Ǜa K’enji – Fishtrap Place – Talbot Arm (Big Arm)
Łù’àn Mǟn kwädän däzhų kä̀nàch’į łu ka ’ǜ Chänàlè tth’ay.
Kwädąy ch’äw mbay yè kanday shų udzi ka łänàjä̀l k’e yúk’e du mbä̀t ghä̀dätsī nū.
Ń-łätāshų Äshèyi kwädǟn shakāt shänadä̀l ts’ų̀ ch’äw däzhų̄ Łù’àn dǟn yè ń-łäghą nàjä̀l nà.
Ǜa K’enji ‘Fishtrap Place’ refers to the area along Talbot Creek where it runs into Talbot Arm or the ‘big arm’ of Kluane Lake. The Kluane Lake people used to set fishtraps in the creek for whitefish. In the mountains around the creek and the arm, the Kluane Lake people hunted for sheep, moose, caribou and other animals. Moose Johnson had a cabin at the head of the arm. The ruins of hundreds of brush camps can be seen in the area. Along the banks of the creek there are the remains of three houses whose roughly pyramid-shaped frames would have been covered with moose hides. These structures are over a century in age.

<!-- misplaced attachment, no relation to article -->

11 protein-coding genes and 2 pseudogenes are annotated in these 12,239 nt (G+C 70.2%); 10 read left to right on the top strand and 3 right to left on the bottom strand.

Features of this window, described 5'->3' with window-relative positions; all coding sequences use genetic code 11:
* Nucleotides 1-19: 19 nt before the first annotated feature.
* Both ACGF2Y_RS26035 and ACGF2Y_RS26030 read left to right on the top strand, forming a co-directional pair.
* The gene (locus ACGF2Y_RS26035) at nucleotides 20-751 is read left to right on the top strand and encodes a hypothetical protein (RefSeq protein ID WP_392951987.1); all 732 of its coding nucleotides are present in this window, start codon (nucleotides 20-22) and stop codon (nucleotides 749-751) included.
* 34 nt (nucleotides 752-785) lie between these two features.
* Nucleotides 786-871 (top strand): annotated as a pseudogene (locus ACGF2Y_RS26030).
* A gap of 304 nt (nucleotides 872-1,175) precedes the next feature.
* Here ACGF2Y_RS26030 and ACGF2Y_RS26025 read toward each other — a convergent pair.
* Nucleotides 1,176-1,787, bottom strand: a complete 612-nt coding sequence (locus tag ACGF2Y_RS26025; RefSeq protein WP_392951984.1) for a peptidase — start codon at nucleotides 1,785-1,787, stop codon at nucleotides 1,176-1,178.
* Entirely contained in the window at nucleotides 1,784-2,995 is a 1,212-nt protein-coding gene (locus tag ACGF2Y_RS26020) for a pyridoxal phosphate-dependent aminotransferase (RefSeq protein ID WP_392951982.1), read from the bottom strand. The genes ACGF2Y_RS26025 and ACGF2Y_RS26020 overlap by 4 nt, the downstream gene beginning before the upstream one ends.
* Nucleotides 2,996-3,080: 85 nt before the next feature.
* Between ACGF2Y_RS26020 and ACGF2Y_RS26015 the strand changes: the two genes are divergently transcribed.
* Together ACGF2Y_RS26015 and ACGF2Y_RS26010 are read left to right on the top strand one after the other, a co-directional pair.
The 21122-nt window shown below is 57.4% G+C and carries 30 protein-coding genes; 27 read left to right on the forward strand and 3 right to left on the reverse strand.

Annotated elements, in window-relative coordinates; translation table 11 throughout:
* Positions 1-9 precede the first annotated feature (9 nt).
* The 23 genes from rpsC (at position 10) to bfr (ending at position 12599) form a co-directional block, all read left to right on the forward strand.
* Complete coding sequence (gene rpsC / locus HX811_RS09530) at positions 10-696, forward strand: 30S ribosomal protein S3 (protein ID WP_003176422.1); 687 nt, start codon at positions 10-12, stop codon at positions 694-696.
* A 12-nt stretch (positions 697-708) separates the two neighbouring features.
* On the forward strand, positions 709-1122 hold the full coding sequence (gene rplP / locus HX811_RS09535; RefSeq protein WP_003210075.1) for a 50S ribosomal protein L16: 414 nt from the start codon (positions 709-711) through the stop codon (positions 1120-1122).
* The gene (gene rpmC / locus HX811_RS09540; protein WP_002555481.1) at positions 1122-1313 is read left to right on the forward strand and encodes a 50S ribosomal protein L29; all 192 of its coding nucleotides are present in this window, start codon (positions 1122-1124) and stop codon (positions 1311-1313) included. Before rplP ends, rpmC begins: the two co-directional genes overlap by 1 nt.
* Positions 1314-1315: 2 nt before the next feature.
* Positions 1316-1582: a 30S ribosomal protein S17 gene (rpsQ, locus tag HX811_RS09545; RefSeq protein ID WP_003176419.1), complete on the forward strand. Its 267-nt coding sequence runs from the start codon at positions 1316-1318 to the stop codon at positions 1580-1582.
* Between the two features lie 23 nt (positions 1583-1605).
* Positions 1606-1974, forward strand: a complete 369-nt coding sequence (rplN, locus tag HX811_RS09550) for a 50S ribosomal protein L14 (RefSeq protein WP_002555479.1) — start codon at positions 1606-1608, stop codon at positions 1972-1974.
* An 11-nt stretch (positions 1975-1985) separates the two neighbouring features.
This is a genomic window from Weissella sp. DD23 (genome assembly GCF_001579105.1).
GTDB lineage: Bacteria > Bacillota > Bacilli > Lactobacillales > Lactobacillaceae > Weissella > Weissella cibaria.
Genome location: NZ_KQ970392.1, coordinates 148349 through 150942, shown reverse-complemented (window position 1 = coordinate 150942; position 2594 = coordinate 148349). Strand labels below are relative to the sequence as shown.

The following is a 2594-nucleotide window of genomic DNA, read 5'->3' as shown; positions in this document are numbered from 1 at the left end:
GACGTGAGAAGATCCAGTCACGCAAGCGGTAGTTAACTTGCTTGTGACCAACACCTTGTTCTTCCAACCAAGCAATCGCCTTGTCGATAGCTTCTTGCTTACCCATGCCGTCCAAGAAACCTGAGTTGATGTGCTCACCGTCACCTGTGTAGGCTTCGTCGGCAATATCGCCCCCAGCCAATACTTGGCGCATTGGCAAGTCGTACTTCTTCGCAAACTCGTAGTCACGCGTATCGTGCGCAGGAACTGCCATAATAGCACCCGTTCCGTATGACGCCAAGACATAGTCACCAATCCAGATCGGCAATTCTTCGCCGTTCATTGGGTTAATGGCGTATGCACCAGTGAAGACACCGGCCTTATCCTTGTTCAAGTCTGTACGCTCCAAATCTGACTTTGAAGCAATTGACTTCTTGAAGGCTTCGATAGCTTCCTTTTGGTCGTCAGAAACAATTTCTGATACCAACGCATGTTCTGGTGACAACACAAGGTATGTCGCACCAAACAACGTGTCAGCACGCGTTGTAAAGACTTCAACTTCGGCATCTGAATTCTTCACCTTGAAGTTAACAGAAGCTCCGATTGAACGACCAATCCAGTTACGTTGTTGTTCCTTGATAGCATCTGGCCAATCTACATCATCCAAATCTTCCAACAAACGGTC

In late August of 1948 McClellan met several Aishihik families in a meat camp on the Big Arm of Kluane Lake where they were drying good numbers of sheep. The people had come via Tthe Yì Chù (Gladstone and Isaac Creeks) with horses about a month earlier. They reported that Aishihik men formerly hunted as far west as Duke river meadows and north around Tincup Lake.
In the fall, before freeze-up, people would build large brush fires on the shores of the big arm to attract and then spear whitefish.